Do you find the industry demand and skills shortage is having an effect on your recruitment?
The figures don’t lie, the hotel and hospitality industry is going through a surge of growth. In 2018, the CSO reported a 6.8% increase in Irish tourism, with the current number of hotels at nearly 1,000, 63 currently being built in Dublin alone, and approx. €2 billion spent yearly in restaurants and bars by overseas visitors. From an employment perspective, we see the restaurant sector currently employing 72,000 people and the hotel sector employing 57,000, therefore describing this sector as active, would be an understatement
But the industry isn’t without its issues, for example, there is a significant shortage of chefs with the RAI reporting a deficit of 5000 chef trainees annually. Further to this, The Irish Times recently reported on the increasing rate of job switching within the hospitality industry and its effect on wage growth, the article stated that the hotel & hospitality industry was one of the sectors where there is a large trend of job switching and pressure within the industry to increase wages. This trend can be linked to the cost of living and the increasing cost of the rental market in Ireland.
In an industry where demand is high, a skills shortage will exist. Job swapping and wage growth naturally ensue resulting in a challenging and competitive recruiting environment. Attracting and retaining the best people for your business is increasingly challenging. Therefore, outside of the issues mentioned above and from working closely with our hotel & hospitality clients, we have established where the main issues lie and developed a list of suggested fixes to help you overcome the most common challenges facing the hotel & hospitality industry.
From our research, candidate quality is the number one challenge. It is seen by every industry currently in this candidate driven market and the hotel & hospitality industry is no exception. Within the industry, you may be hiring for a variety and a large number of roles at any one time and depending on your location, the qualified workforce might not be available to you, even if it is, where are they looking? How will you stand out from competitors to attract the right candidates?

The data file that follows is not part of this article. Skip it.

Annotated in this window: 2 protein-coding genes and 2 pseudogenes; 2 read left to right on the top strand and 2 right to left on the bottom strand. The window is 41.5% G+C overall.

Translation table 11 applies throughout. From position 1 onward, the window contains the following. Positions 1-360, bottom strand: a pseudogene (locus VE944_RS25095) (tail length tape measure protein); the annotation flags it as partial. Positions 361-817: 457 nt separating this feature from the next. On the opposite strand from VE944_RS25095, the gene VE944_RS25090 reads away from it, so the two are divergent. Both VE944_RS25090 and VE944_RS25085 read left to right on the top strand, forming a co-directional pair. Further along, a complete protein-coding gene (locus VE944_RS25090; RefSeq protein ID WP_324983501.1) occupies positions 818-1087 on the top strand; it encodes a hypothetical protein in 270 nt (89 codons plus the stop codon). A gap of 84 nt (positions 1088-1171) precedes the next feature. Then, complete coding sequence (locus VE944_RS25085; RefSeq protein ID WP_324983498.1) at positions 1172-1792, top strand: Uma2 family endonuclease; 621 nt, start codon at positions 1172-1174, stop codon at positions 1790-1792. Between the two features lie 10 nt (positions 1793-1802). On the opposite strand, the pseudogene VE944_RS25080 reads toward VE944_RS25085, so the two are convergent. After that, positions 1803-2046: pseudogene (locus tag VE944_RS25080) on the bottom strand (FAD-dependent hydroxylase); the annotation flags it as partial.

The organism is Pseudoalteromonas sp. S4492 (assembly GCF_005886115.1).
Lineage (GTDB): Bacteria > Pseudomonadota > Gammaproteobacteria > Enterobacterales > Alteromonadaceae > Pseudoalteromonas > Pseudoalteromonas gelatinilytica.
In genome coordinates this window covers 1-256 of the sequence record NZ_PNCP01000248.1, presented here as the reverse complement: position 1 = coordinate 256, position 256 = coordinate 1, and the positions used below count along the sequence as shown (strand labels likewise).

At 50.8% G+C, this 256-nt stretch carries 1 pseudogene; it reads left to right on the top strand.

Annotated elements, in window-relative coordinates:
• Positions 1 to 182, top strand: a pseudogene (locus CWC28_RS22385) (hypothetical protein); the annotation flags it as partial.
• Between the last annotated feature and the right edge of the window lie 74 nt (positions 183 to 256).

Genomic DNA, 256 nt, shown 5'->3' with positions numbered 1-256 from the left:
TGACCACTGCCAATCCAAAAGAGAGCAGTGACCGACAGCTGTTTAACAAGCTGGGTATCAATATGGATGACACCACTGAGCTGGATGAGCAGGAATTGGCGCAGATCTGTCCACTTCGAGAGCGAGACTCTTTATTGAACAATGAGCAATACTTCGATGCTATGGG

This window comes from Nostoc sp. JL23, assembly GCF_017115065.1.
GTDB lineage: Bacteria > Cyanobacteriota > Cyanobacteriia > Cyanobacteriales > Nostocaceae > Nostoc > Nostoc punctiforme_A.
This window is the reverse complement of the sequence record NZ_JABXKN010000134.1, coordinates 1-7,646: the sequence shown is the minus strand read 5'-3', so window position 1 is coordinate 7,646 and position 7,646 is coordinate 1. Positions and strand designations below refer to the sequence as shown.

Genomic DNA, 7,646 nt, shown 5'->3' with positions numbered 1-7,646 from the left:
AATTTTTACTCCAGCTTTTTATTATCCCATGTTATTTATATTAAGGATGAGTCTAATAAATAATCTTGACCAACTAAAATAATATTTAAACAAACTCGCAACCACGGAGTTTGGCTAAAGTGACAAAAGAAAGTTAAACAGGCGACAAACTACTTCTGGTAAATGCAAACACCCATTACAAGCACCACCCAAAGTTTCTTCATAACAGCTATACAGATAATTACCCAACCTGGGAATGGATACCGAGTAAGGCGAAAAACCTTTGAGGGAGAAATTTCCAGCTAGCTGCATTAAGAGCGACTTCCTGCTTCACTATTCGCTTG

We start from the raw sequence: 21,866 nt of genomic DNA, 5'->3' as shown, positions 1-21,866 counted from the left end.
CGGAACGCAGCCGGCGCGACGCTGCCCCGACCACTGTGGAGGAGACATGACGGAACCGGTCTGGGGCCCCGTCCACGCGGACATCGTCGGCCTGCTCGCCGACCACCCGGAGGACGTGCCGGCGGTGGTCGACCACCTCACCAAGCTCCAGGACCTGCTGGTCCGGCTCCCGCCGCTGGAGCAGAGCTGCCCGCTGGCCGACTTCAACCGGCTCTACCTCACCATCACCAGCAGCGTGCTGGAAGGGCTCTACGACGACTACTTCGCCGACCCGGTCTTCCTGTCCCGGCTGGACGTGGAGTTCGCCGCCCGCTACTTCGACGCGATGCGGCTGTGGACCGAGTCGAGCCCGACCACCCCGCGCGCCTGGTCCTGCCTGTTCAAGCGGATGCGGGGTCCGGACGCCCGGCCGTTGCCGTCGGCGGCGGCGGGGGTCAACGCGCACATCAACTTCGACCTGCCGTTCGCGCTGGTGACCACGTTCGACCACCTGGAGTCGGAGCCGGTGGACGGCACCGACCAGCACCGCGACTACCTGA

Fix: Be everywhere. The traditional job boards or industry-specific job sites are not necessarily where your perfect candidates are looking. Businesses nowadays need to post on all popular job boards; free, sponsored and premium, careers page and social media to ensure they are attracting a good volume of quality candidates. Recently, we looked at data from a number of our hotel & hospitality customers and found that Indeed performed by far the best in terms of attracting candidate volume across the wide variety of hotel & hospitality jobs, but Nuevoo had an excellent apply to hire ratio. In conjunction to this data, candidates who apply directly to a company career's page have strong applied to hire ratios.
But what if your ideal candidate isn’t looking at all? We now have a passive job seekers market i.e. an individual is not actively looking at job boards or researching alternative options, and though job swapping is more prevalent, job security is still important.